I was just wondering how it is that doom rock bands from Sweden can get away with giving themselves elegantly concise names like “Witchcraft” and “Graveyard,” while bands in the U.S. feel obliged to come up with something (usually outlandish or unwieldy) that is not already taken on MySpace. And voilà, this WSJ piece comes down the pike about how difficult it supposedly is to name your band. It seems true that a cursory search will reveal that what you thought was a great, original idea was already thought up and acted upon by someone else. (I am still sad that both Black Horse Pike and White Horse Pike have MySpace pages.) It’s enough to make you pine for the legendary days of local garage-band scenes, where every township could have its own group called the Outsiders.
But really, this is not that huge of a problem. The Awl does a good job saying what needs to be said about the piece.
I mean, how hard is it to come up with a unique band name? Armed with only Google, a rhyming dictionary, and an urgency to get a post done, I challenged myself to come up with ten new group monikers for which there were no registered alternatives. It took three minutes.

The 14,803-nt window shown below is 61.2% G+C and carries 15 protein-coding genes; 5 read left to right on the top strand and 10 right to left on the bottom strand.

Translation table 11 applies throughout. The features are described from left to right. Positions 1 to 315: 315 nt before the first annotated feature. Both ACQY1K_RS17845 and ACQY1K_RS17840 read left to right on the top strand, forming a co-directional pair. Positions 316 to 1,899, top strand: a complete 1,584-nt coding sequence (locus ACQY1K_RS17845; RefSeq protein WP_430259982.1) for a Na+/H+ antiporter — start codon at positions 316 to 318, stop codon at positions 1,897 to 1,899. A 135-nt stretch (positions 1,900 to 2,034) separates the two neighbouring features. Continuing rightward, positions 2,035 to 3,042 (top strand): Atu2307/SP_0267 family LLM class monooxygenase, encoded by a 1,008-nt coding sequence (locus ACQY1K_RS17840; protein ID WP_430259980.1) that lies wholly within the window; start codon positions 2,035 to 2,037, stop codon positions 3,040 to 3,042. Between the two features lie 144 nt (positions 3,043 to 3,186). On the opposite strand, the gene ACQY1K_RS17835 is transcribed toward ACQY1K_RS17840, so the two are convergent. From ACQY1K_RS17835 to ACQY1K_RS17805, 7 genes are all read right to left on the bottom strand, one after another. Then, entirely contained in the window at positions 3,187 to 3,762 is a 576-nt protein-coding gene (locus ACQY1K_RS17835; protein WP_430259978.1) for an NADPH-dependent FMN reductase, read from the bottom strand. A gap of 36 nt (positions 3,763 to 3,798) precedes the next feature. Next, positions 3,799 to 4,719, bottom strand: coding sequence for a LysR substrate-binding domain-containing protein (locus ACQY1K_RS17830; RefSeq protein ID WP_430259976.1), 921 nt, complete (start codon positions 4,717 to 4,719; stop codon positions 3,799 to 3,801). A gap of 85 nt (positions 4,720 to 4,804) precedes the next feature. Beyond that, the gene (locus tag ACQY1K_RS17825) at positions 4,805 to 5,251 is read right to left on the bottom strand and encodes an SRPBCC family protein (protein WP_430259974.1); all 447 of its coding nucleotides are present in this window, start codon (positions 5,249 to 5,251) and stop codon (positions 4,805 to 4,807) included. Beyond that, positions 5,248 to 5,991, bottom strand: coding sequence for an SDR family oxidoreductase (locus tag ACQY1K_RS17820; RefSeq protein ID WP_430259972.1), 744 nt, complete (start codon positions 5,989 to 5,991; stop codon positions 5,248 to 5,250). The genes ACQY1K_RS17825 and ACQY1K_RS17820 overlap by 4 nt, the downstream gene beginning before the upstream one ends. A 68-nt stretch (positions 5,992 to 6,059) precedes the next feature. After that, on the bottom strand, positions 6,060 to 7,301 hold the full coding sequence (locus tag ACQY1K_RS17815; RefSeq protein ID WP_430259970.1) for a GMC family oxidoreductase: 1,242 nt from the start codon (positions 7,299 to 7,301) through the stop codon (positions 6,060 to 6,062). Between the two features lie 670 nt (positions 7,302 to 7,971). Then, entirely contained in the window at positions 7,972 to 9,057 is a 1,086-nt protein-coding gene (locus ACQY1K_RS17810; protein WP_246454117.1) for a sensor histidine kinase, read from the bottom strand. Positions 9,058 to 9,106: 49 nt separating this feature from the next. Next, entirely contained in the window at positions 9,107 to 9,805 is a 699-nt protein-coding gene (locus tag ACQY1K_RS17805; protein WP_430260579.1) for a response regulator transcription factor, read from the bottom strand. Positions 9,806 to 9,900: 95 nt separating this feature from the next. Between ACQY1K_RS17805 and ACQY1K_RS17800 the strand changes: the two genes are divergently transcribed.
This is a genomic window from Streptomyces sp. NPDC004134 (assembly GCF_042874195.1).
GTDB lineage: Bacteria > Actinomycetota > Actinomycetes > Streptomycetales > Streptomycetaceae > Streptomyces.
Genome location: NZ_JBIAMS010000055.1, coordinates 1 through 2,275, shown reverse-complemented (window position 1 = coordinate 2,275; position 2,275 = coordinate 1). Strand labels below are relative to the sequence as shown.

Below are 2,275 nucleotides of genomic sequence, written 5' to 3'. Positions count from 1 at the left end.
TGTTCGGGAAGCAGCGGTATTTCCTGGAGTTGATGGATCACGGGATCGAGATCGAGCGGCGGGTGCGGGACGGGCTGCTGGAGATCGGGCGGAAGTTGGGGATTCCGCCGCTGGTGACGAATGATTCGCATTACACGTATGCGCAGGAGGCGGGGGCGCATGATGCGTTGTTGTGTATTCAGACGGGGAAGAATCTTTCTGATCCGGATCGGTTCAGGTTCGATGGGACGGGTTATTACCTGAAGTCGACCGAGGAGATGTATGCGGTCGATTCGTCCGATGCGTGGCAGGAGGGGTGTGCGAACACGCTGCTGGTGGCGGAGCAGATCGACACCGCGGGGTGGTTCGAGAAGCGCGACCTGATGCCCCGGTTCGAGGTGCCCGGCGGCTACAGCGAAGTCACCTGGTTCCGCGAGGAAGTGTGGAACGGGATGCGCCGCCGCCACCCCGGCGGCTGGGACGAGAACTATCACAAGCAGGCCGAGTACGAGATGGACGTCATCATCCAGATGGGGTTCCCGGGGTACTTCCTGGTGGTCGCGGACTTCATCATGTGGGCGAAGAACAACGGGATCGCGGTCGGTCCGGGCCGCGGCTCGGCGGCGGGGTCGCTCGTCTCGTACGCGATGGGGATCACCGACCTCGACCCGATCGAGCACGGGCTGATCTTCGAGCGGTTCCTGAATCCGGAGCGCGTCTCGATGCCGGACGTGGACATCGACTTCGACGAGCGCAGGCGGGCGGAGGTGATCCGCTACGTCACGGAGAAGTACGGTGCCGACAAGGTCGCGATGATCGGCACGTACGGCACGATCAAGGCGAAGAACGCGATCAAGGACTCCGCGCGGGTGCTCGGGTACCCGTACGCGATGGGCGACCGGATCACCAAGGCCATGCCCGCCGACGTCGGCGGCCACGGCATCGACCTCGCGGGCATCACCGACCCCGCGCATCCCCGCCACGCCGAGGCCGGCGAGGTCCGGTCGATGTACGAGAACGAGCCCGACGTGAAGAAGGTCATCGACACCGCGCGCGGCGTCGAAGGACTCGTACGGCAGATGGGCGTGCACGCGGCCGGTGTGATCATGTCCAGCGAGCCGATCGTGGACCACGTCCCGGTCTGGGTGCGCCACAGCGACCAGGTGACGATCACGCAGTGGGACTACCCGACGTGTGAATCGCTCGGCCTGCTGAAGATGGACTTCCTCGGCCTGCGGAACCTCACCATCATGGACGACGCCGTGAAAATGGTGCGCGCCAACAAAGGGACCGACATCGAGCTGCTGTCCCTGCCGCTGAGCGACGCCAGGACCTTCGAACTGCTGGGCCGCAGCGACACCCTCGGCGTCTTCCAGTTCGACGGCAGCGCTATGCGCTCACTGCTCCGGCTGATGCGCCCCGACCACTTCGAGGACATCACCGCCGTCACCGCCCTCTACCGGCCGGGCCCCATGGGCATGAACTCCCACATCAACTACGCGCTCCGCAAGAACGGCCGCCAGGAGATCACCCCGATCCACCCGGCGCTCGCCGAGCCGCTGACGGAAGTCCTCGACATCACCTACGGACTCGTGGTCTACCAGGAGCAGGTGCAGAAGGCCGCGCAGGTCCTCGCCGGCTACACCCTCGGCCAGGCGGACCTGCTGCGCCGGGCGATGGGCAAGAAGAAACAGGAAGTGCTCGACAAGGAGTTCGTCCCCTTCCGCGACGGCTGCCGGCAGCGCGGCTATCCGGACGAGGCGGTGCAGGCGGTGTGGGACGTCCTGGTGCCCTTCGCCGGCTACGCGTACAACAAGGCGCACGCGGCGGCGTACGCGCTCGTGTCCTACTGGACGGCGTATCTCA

The list he comes up with is worth clicking through to check out.
All that said, the matter of a band name isn’t something insignificant. It’s arguably as important as the music itself. There are lots and lots of bands, and if some can be ruled out by virtue of having terrible names, then they will be. Rare are the bands that are better than their names: Spoon is the only one I can think of off the top of my head right now. But legion are the bands with bad names that stink.
// Short Ends and Leader
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